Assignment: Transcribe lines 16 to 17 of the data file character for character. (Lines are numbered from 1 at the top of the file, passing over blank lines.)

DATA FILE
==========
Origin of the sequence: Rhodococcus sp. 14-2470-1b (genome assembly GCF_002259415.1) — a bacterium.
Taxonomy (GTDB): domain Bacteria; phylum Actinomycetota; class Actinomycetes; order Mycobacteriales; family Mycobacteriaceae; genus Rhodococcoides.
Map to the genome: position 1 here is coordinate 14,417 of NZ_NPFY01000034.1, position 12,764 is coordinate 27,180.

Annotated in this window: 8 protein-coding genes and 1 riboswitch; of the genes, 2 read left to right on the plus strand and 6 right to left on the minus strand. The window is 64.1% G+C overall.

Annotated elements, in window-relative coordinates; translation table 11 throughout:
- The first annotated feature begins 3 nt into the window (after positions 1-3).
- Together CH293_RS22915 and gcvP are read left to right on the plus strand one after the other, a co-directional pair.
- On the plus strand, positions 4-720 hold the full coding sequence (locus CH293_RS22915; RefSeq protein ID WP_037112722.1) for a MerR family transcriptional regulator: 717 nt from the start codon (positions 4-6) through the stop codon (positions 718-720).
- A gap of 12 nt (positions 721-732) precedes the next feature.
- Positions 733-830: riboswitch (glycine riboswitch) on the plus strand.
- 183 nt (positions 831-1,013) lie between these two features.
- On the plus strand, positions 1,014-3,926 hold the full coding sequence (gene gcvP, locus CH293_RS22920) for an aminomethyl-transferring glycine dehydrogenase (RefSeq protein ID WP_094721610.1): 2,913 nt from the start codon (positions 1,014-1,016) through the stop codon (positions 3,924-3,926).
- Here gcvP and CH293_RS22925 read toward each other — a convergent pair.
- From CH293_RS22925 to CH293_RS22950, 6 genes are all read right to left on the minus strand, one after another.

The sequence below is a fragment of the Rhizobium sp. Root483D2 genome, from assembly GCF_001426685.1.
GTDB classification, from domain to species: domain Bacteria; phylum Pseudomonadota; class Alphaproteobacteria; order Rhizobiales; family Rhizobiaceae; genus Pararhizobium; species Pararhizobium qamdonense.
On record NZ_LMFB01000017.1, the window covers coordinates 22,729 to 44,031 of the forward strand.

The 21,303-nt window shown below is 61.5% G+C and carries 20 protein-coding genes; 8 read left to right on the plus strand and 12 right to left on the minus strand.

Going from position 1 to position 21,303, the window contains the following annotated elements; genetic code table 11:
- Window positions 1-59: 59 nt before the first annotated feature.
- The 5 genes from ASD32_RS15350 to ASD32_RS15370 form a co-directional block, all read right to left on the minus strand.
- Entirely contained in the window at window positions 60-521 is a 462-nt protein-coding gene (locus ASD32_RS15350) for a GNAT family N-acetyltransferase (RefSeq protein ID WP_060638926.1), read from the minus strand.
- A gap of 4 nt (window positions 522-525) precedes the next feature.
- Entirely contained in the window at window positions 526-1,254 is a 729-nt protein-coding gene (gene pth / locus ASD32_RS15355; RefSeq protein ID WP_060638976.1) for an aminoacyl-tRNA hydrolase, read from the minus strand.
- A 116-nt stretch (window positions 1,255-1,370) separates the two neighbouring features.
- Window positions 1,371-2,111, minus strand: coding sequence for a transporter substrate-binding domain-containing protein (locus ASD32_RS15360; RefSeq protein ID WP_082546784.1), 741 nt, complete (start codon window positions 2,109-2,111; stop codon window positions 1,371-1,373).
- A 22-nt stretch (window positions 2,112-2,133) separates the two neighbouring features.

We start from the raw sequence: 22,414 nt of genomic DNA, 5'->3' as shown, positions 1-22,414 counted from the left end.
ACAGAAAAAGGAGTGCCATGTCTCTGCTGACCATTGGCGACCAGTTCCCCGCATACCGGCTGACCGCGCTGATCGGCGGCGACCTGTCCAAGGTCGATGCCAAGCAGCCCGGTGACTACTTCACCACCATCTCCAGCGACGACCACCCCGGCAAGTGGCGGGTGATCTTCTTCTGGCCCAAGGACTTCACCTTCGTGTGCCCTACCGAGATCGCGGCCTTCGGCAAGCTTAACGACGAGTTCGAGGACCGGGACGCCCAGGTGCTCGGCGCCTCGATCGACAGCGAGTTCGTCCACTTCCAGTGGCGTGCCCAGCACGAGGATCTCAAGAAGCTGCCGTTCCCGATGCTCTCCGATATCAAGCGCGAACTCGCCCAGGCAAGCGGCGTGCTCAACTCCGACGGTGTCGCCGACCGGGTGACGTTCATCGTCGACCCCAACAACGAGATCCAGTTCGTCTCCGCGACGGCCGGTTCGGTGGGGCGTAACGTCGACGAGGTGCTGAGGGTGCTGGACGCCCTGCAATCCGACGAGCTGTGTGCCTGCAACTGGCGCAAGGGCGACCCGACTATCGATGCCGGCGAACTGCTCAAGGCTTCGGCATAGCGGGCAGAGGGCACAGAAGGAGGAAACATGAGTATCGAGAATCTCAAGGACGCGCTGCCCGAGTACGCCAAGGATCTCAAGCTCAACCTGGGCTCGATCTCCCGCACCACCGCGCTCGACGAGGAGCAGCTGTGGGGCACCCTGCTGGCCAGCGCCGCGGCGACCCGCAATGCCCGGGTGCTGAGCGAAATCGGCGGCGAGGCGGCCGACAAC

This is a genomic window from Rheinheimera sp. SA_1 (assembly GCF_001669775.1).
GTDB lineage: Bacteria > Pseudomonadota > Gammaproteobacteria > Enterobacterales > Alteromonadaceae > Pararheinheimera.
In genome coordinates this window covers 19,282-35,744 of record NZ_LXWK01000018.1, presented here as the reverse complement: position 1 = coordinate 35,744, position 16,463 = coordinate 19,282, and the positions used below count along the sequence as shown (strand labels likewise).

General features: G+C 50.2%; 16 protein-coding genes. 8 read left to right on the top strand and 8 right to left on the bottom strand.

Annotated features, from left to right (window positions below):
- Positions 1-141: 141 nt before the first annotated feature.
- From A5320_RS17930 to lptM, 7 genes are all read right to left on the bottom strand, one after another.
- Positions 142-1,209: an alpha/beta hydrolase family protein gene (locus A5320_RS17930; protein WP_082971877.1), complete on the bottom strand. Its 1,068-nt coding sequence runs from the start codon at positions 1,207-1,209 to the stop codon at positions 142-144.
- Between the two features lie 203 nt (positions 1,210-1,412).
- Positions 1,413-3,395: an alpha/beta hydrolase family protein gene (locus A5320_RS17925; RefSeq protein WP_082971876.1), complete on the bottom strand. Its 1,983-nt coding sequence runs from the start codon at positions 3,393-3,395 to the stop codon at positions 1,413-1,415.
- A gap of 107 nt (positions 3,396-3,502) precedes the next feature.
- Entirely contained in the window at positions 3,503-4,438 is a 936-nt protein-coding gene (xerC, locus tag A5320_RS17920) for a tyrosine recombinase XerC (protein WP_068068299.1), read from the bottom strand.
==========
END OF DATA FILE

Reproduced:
GTDB classification, from domain to species: domain Bacteria; phylum Pseudomonadota; class Alphaproteobacteria; order Rhizobiales; family Rhizobiaceae; genus Pararhizobium; species Pararhizobium qamdonense.
On record NZ_LMFB01000017.1, the window covers coordinates 22,729 to 44,031 of the forward strand.